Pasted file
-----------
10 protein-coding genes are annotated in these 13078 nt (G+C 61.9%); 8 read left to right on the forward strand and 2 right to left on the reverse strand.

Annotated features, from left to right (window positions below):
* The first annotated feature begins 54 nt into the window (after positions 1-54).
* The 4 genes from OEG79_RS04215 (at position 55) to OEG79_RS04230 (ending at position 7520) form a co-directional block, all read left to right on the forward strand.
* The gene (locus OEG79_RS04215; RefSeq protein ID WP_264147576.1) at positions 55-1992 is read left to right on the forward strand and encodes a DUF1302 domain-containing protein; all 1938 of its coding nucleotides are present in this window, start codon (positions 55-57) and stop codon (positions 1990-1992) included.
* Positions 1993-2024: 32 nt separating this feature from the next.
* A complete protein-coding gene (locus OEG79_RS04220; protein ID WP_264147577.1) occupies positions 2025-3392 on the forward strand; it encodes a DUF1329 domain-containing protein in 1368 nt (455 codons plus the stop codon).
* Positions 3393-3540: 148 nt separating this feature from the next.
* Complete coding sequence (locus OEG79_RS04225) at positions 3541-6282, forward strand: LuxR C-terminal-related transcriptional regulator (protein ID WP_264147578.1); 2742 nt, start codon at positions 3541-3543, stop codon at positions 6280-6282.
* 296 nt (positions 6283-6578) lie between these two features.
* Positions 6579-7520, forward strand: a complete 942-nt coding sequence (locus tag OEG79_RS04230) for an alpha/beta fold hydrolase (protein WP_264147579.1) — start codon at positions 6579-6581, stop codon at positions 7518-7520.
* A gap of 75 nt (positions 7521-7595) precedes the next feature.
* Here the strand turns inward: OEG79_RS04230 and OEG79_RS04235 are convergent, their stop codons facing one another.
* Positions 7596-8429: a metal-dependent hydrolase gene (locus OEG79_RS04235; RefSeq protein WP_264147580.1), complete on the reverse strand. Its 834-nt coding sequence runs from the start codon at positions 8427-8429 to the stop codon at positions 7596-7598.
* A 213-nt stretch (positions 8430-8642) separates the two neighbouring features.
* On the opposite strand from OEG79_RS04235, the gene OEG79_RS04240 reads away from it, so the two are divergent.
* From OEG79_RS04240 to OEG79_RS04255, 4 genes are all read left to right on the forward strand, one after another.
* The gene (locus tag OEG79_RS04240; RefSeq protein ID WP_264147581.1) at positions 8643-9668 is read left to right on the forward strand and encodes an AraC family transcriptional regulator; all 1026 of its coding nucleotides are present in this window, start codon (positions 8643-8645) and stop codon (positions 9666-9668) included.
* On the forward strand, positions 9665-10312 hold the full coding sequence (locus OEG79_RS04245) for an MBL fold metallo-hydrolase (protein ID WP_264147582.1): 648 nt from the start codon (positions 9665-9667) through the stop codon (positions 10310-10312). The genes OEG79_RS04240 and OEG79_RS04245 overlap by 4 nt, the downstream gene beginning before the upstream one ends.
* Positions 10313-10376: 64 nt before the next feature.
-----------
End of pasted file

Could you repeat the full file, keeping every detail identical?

10 protein-coding genes are annotated in these 13078 nt (G+C 61.9%); 8 read left to right on the forward strand and 2 right to left on the reverse strand.

Annotated features, from left to right (window positions below):
* The first annotated feature begins 54 nt into the window (after positions 1-54).
* The 4 genes from OEG79_RS04215 (at position 55) to OEG79_RS04230 (ending at position 7520) form a co-directional block, all read left to right on the forward strand.
* The gene (locus OEG79_RS04215; RefSeq protein ID WP_264147576.1) at positions 55-1992 is read left to right on the forward strand and encodes a DUF1302 domain-containing protein; all 1938 of its coding nucleotides are present in this window, start codon (positions 55-57) and stop codon (positions 1990-1992) included.
* Positions 1993-2024: 32 nt separating this feature from the next.
* A complete protein-coding gene (locus OEG79_RS04220; protein ID WP_264147577.1) occupies positions 2025-3392 on the forward strand; it encodes a DUF1329 domain-containing protein in 1368 nt (455 codons plus the stop codon).
* Positions 3393-3540: 148 nt separating this feature from the next.
* Complete coding sequence (locus OEG79_RS04225) at positions 3541-6282, forward strand: LuxR C-terminal-related transcriptional regulator (protein ID WP_264147578.1); 2742 nt, start codon at positions 3541-3543, stop codon at positions 6280-6282.
* 296 nt (positions 6283-6578) lie between these two features.
* Positions 6579-7520, forward strand: a complete 942-nt coding sequence (locus tag OEG79_RS04230) for an alpha/beta fold hydrolase (protein WP_264147579.1) — start codon at positions 6579-6581, stop codon at positions 7518-7520.
* A gap of 75 nt (positions 7521-7595) precedes the next feature.
* Here the strand turns inward: OEG79_RS04230 and OEG79_RS04235 are convergent, their stop codons facing one another.
* Positions 7596-8429: a metal-dependent hydrolase gene (locus OEG79_RS04235; RefSeq protein WP_264147580.1), complete on the reverse strand. Its 834-nt coding sequence runs from the start codon at positions 8427-8429 to the stop codon at positions 7596-7598.
* A 213-nt stretch (positions 8430-8642) separates the two neighbouring features.
* On the opposite strand from OEG79_RS04235, the gene OEG79_RS04240 reads away from it, so the two are divergent.
* From OEG79_RS04240 to OEG79_RS04255, 4 genes are all read left to right on the forward strand, one after another.
* The gene (locus tag OEG79_RS04240; RefSeq protein ID WP_264147581.1) at positions 8643-9668 is read left to right on the forward strand and encodes an AraC family transcriptional regulator; all 1026 of its coding nucleotides are present in this window, start codon (positions 8643-8645) and stop codon (positions 9666-9668) included.
* On the forward strand, positions 9665-10312 hold the full coding sequence (locus OEG79_RS04245) for an MBL fold metallo-hydrolase (protein ID WP_264147582.1): 648 nt from the start codon (positions 9665-9667) through the stop codon (positions 10310-10312). The genes OEG79_RS04240 and OEG79_RS04245 overlap by 4 nt, the downstream gene beginning before the upstream one ends.
* Positions 10313-10376: 64 nt before the next feature.